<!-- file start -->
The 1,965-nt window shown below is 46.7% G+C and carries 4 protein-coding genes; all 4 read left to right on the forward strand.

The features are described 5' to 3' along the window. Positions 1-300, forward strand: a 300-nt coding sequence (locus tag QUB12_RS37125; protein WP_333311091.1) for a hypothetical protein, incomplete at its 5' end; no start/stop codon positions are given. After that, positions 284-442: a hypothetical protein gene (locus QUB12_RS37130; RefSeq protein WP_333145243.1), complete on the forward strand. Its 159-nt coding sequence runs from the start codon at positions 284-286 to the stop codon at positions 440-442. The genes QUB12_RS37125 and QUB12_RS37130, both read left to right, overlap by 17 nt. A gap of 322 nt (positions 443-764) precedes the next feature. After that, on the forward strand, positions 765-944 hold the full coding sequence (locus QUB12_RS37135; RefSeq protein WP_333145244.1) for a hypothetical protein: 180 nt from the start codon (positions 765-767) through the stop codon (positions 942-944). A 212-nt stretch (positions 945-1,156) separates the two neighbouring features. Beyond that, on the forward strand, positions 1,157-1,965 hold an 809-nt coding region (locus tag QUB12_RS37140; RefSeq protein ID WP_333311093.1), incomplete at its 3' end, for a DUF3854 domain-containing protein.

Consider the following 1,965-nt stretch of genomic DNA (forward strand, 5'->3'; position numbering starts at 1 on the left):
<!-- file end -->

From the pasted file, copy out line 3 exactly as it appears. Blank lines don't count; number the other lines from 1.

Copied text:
Consider the following 1,965-nt stretch of genomic DNA (forward strand, 5'->3'; position numbering starts at 1 on the left):